Now a practical tip. You get freelance work if your work is good, if you’re easy to get along with, and if you’re on deadline. Actually you don’t need all three. Just two.
Enjoy the ride, don’t fret the whole way. Stephen King gave that piece of advice to Neil years ago.
Be wise and accomplish things in your career. If you have problems getting started, pretend you’re someone who is wise, who can get things done. It will help you along.
Leave the world more interesting than it was before.
I often fall into the trap, as I suppose many people do, of being generally dissatisfied with the work that I’m producing. I make images that I like just often enough to keep me engaged but it can be tough to keep going especially when we’re surrounded by an onslaught of great work on social media.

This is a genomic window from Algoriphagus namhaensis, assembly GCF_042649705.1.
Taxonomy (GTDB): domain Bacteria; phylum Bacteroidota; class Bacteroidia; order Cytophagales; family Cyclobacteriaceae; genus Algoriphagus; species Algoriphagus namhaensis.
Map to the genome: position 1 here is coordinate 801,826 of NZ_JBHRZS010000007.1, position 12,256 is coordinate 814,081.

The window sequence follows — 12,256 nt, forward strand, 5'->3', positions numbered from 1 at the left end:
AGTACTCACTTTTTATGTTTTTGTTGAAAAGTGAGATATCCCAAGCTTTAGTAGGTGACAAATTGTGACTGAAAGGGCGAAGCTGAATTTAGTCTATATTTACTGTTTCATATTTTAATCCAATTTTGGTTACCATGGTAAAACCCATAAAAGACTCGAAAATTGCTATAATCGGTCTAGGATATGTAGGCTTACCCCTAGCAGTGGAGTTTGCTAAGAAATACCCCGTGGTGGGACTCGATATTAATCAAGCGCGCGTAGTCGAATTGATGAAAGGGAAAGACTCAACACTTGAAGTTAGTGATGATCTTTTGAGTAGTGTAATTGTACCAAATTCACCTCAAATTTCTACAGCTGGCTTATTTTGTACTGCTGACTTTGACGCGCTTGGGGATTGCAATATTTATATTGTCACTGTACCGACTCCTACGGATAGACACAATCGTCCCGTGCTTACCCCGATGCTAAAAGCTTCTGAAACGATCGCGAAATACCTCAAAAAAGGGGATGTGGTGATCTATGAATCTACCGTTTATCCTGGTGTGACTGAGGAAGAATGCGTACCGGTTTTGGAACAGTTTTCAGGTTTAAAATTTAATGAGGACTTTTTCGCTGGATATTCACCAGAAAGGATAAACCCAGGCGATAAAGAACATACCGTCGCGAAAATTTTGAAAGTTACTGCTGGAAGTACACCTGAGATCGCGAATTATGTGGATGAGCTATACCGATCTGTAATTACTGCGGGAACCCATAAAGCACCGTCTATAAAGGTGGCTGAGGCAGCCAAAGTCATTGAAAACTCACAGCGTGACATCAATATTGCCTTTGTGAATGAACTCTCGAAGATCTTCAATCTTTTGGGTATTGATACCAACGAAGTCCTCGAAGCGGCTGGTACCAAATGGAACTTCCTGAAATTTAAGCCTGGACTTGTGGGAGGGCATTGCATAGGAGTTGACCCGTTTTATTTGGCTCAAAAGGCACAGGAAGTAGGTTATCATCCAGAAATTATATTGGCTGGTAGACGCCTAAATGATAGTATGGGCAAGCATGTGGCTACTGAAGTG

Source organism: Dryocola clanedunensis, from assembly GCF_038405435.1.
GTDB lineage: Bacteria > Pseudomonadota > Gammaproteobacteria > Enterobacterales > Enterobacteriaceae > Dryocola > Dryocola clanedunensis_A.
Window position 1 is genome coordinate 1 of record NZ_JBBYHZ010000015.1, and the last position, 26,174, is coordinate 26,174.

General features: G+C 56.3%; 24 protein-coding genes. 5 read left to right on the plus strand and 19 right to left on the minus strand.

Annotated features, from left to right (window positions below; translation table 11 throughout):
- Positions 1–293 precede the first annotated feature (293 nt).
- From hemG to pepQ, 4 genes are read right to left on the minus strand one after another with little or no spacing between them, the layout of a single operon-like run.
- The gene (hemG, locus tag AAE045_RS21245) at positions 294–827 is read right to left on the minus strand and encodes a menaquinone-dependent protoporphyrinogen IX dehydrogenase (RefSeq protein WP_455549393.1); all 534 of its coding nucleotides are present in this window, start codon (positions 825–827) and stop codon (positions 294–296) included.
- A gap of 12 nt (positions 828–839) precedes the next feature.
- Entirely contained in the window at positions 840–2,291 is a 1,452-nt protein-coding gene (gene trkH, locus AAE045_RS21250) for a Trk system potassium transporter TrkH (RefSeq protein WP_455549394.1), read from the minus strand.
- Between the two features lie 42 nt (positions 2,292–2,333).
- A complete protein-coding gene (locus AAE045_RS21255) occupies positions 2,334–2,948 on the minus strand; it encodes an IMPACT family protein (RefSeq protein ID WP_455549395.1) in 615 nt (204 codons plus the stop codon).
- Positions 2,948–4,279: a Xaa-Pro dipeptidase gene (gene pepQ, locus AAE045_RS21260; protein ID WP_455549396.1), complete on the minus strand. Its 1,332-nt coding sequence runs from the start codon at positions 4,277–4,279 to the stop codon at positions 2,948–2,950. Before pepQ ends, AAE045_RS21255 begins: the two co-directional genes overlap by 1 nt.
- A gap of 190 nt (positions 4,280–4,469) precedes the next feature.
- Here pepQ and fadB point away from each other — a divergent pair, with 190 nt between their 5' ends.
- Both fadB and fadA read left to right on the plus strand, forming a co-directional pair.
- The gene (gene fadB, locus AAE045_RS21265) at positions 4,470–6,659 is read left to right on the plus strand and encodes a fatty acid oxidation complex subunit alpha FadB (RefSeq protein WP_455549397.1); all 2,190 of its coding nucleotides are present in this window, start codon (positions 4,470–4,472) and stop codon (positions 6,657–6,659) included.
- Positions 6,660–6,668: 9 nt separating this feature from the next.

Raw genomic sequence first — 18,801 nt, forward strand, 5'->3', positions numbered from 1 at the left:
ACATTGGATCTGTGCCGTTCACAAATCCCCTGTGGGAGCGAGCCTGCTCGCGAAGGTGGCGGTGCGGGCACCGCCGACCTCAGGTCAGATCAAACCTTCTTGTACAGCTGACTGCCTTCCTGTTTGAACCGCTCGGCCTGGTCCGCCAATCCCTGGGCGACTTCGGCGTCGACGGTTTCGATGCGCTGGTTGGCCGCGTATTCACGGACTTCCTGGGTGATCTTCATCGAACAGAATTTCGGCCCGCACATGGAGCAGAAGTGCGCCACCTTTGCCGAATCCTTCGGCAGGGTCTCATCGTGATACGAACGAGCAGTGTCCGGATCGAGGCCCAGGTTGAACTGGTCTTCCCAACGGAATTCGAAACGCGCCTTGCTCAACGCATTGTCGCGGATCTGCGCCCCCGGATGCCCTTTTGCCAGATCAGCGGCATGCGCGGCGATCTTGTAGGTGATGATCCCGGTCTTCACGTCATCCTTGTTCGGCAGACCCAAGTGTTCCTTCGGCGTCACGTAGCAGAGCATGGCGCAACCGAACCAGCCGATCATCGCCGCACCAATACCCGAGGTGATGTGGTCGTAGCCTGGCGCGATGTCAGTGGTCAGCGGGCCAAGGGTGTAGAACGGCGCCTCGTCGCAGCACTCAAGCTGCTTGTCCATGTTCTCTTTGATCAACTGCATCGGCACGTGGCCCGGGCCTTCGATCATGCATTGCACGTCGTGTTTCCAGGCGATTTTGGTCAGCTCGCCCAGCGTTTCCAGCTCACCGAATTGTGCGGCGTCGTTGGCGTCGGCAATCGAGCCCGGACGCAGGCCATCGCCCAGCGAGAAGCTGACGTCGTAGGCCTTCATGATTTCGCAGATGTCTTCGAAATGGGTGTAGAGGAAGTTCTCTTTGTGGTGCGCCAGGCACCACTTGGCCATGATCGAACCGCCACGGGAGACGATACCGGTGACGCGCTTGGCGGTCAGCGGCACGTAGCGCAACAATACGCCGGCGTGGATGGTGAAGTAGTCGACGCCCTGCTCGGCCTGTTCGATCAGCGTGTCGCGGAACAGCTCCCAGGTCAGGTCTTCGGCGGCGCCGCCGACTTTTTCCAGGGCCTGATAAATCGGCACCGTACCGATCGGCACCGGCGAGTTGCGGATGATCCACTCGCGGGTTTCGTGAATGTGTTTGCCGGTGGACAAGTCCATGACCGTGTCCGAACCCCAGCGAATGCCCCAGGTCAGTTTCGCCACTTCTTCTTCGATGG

The guitar teacher Tomo Fujita tells his students ‘Be Kind to Yourself, Don’t Compare, Don’t Expect Too Fast, and Don’t Worry.’ Good advice for anyone whether they are trying to learn a new skill or to be creative.
The other advice that I turn to when I’m struggling is what Ira Glass said about ‘The Gap’ (see video 3 below). He’s describing the difference between what you know is good and want to be able to do and what you’re currently able to achieve.
Check out the illustrated video below.
The solution of course is to do a lot of work. Bang it out even if you don’t feel like it. Just keep going. You will get better, you will evolve and you will close the gap.
Checkout the full interview ‘Ira Glass on Storytelling’ in the following videos. This should be required viewing for anyone in the creative arts.
I am an unabashed striver – I want to continue to learn and grow in everything that I do. I am continually looking for ways that I can push myself and my work forward. I’m finding that one effective tool for this is my notebook.